The Gerrard litigation:  the death-knell for litigation surveillance?

December 9th, 2020

The recent decision of the High Court (Richard Spearman QC, sitting as a Judge of the Queen’s Bench Division) in David Neil Gerrard and Elizabeth Ann Gerrard v Eurasian Natural Resources Corporation Limited and Diligence International LLC [2020] EWHC 3241 (QB), relates to one aspect of the complex litigation between Mr. Gerrard (currently a partner at Dechert LLP, a law firm) and ENRC (his former client).   The decision deals with various interlocutory applications in a claim that is itself ancillary to the main proceedings.  Nevertheless, even though it relates to a skirmish in a much more extensive battle, the decision is of considerable interest in its own right, in particular as to the use of covert surveillance in the context of litigation.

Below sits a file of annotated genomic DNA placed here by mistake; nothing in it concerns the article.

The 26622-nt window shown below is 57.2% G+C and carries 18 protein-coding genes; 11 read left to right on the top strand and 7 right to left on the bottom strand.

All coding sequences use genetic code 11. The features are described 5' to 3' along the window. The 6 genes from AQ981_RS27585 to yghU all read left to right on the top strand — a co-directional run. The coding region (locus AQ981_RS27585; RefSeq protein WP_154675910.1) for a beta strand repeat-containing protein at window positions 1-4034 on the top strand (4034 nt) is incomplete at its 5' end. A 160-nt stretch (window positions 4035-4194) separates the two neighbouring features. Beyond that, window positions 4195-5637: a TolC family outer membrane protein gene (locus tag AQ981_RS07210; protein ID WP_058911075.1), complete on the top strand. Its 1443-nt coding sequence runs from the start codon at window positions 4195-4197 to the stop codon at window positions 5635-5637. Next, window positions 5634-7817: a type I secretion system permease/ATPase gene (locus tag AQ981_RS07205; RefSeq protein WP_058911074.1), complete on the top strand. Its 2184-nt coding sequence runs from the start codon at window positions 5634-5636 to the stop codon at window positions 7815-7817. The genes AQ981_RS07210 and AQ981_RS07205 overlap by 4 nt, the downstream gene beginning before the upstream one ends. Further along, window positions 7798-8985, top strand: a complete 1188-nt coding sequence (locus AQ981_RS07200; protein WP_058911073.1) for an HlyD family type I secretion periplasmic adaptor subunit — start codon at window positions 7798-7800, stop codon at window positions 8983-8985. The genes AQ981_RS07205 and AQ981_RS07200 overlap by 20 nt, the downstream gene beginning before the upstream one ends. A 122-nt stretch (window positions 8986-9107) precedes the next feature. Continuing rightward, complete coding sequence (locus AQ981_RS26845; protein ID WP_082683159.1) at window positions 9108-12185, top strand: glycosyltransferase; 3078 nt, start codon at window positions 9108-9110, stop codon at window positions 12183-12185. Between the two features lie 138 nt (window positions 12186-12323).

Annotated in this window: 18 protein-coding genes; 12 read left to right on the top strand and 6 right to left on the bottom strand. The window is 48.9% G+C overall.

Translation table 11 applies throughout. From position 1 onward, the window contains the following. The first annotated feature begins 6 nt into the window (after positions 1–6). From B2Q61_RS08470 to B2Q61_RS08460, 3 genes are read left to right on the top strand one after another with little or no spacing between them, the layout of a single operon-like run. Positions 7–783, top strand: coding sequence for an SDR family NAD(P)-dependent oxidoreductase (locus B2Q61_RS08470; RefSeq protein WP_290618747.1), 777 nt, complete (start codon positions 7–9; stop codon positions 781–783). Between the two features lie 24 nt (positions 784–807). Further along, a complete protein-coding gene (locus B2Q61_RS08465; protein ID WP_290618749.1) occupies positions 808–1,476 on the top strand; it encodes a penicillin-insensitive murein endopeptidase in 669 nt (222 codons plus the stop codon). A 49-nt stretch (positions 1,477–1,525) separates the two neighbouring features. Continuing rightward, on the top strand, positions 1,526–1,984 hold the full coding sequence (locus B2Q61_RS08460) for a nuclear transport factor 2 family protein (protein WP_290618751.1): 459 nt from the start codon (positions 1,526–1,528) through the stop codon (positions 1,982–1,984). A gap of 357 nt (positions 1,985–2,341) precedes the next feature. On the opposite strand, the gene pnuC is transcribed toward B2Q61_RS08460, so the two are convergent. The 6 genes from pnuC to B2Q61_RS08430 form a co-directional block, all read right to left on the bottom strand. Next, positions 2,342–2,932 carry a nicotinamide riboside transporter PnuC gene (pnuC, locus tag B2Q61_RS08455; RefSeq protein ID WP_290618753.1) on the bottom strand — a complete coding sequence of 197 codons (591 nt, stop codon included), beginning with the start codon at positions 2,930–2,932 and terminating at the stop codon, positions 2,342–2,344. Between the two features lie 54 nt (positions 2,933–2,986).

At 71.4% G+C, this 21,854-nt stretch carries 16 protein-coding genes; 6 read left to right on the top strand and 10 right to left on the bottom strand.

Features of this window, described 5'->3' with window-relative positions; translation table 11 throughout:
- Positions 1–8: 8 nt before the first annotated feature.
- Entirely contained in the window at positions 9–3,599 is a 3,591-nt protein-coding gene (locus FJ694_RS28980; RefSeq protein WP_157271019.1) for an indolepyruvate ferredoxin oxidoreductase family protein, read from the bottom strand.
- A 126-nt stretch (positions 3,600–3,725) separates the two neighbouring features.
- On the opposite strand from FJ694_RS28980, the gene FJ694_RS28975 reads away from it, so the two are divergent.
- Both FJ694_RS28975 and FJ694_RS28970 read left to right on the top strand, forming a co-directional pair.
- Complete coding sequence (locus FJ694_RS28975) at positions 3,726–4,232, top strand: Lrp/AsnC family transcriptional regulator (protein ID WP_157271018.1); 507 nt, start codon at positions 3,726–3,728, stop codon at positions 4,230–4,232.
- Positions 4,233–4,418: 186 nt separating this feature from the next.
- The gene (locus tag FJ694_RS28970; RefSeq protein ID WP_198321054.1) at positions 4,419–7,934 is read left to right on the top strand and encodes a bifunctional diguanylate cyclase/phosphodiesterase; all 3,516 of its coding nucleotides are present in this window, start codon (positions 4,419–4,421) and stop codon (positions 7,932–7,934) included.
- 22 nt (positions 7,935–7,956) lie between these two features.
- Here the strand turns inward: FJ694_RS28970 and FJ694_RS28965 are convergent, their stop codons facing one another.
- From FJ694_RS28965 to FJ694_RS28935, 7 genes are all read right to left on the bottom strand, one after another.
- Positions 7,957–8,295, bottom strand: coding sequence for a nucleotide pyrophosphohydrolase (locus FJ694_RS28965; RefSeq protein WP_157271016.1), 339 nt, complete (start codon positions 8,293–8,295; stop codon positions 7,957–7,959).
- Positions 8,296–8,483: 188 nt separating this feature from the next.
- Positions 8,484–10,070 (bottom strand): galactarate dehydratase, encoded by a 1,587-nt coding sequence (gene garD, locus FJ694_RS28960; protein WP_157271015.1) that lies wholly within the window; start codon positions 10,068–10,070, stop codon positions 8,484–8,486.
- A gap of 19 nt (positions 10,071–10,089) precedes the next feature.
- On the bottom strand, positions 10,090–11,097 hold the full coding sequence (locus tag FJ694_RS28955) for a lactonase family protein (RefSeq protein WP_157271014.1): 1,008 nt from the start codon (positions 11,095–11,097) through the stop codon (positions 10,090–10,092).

Mr. Gerrard was ENRC’s solicitor between December 2010 and March 2013, acting for ENRC in relation to a SFO investigation.  In 2017, ENRC brought proceedings against Mr. Gerrard in the Commercial Court alleging that Mr. Gerrard had acted negligently and in breach of fiduciary duty by seeking to extend the scope of the SFO’s investigation into ENRC, and by leaking information about ENRC to the media and the SFO.  In 2019, ENRC brought further proceedings in the Chancery Division against the Director of the SFO, for (among other matters) inducing Dechert LLP and/or Mr. Gerrard to breach their fiduciary duty to ENRC.

In September 2019 Mr. Gerrard and his wife brought proceedings against Diligence International LLC (“Diligence”), a firm of private investigators; ENRC was subsequently added as a Defendant.  The Claimants alleged that ENRC had instructed Diligence to carry out surveillance of Mr. and Mrs. Gerrard; they brought claims for breaches of data protection law, misuse of private information, harassment, and trespass.  ENRC and Diligence defended the claim on the basis that the surveillance was part of an investigation into Mr. Gerrard’s wrongdoing for the purpose of the litigation, and was reasonable and lawful.